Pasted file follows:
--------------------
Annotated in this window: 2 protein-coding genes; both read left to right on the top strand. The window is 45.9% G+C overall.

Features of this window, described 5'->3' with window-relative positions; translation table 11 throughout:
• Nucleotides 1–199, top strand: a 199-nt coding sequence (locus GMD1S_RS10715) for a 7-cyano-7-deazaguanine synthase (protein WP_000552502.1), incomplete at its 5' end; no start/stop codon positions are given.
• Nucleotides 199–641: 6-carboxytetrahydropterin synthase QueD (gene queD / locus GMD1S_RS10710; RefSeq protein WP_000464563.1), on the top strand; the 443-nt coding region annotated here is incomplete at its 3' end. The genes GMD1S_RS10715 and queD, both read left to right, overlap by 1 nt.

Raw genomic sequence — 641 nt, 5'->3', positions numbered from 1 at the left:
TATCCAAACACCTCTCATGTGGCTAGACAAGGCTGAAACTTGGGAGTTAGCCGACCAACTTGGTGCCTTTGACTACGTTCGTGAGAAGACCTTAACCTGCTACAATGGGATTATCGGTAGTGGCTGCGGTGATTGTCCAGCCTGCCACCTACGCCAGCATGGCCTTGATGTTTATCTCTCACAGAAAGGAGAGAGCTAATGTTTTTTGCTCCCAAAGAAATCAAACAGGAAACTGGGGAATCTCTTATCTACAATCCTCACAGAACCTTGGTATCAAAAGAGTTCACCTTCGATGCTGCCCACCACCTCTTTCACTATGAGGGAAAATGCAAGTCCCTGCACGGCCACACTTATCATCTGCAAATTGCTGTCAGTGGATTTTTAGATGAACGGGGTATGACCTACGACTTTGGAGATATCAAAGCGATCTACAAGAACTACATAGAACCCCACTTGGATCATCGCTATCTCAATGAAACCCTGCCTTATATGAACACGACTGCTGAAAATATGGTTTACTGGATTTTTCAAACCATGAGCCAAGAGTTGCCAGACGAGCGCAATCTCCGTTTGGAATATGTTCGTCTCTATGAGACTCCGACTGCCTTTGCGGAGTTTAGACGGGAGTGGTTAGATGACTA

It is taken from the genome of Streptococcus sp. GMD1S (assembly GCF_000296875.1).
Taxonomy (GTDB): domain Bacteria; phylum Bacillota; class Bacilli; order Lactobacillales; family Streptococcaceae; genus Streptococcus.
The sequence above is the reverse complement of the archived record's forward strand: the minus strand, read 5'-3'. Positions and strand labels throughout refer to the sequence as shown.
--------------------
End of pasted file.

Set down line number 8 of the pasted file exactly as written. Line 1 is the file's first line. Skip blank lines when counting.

Taxonomy (GTDB): domain Bacteria; phylum Bacillota; class Bacilli; order Lactobacillales; family Streptococcaceae; genus Streptococcus.